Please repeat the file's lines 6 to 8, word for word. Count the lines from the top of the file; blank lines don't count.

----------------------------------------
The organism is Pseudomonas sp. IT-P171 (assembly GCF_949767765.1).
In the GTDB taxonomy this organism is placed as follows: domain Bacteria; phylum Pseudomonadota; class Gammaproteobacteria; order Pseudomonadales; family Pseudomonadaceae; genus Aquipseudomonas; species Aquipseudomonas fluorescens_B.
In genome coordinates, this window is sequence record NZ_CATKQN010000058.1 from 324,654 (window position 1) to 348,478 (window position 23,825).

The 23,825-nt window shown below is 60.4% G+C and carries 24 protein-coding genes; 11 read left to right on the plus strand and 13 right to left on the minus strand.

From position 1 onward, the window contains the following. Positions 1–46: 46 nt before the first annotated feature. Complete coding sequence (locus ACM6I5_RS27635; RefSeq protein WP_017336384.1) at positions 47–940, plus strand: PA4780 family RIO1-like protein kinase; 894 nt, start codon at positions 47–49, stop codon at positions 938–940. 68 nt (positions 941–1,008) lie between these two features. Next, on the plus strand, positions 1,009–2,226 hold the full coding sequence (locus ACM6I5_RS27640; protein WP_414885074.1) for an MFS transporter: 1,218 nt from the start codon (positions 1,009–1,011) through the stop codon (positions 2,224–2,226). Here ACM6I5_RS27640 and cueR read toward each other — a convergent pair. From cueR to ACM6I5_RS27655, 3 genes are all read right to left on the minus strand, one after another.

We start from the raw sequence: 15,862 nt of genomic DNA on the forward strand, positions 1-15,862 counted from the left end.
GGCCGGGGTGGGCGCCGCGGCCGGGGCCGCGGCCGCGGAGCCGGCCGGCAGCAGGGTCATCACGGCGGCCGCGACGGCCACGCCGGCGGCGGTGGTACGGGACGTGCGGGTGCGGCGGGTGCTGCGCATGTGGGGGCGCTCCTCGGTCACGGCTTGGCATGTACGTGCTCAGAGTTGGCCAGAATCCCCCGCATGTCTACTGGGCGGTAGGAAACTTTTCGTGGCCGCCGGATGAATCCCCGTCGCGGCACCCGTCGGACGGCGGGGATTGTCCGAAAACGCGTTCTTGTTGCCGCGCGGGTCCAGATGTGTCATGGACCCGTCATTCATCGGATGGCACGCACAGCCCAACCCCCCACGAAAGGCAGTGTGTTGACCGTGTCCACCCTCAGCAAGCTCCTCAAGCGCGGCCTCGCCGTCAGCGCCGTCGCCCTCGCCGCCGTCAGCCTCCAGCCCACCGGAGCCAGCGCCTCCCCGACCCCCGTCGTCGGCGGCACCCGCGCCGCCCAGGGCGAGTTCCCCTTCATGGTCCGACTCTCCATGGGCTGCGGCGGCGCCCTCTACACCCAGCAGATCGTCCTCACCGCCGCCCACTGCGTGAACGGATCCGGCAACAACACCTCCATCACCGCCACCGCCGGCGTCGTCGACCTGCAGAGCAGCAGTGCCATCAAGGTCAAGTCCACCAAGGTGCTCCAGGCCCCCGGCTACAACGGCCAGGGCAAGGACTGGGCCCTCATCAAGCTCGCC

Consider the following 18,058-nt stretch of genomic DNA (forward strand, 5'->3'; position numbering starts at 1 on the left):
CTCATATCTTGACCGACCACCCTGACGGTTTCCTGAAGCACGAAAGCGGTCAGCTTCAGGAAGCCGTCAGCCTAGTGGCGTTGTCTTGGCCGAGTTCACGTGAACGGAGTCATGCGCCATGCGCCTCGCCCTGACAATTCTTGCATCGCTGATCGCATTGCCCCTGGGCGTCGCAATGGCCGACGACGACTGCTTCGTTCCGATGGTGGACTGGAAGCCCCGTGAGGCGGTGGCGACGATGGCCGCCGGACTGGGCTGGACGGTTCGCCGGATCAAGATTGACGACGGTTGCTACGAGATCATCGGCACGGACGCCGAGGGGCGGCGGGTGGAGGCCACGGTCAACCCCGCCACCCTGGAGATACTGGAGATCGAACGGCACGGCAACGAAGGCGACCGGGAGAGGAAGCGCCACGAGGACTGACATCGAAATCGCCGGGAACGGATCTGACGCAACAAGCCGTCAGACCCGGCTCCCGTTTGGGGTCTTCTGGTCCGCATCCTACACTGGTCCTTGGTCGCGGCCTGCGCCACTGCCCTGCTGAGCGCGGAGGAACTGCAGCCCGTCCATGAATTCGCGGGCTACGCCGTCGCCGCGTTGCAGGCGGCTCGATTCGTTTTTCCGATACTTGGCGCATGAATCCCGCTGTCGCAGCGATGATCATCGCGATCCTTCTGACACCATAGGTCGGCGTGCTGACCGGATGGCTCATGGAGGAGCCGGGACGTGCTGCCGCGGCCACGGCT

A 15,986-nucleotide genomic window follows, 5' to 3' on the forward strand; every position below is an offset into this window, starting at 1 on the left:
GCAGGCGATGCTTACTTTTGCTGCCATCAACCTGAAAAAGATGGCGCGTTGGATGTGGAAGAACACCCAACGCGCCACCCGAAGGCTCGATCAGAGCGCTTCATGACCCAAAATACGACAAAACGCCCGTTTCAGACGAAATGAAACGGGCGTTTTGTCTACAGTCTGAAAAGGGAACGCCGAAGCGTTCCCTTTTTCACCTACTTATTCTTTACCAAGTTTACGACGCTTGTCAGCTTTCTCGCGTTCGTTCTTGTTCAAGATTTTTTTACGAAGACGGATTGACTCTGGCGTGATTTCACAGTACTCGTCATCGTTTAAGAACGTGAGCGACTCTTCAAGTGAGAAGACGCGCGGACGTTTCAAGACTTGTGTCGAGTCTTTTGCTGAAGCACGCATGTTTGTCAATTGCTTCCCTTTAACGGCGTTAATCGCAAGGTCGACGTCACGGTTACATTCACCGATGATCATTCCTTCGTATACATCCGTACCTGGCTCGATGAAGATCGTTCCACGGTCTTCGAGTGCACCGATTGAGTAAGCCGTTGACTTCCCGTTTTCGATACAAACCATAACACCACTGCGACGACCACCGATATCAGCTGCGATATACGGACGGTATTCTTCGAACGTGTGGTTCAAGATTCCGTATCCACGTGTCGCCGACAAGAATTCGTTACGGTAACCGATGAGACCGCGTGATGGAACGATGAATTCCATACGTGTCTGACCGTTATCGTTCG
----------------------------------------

We start from the raw sequence: 15,862 nt of genomic DNA on the forward strand, positions 1-15,862 counted from the left end.
GGCCGGGGTGGGCGCCGCGGCCGGGGCCGCGGCCGCGGAGCCGGCCGGCAGCAGGGTCATCACGGCGGCCGCGACGGCCACGCCGGCGGCGGTGGTACGGGACGTGCGGGTGCGGCGGGTGCTGCGCATGTGGGGGCGCTCCTCGGTCACGGCTTGGCATGTACGTGCTCAGAGTTGGCCAGAATCCCCCGCATGTCTACTGGGCGGTAGGAAACTTTTCGTGGCCGCCGGATGAATCCCCGTCGCGGCACCCGTCGGACGGCGGGGATTGTCCGAAAACGCGTTCTTGTTGCCGCGCGGGTCCAGATGTGTCATGGACCCGTCATTCATCGGATGGCACGCACAGCCCAACCCCCCACGAAAGGCAGTGTGTTGACCGTGTCCACCCTCAGCAAGCTCCTCAAGCGCGGCCTCGCCGTCAGCGCCGTCGCCCTCGCCGCCGTCAGCCTCCAGCCCACCGGAGCCAGCGCCTCCCCGACCCCCGTCGTCGGCGGCACCCGCGCCGCCCAGGGCGAGTTCCCCTTCATGGTCCGACTCTCCATGGGCTGCGGCGGCGCCCTCTACACCCAGCAGATCGTCCTCACCGCCGCCCACTGCGTGAACGGATCCGGCAACAACACCTCCATCACCGCCACCGCCGGCGTCGTCGACCTGCAGAGCAGCAGTGCCATCAAGGTCAAGTCCACCAAGGTGCTCCAGGCCCCCGGCTACAACGGCCAGGGCAAGGACTGGGCCCTCATCAAGCTCGCC

Consider the following 18,058-nt stretch of genomic DNA (forward strand, 5'->3'; position numbering starts at 1 on the left):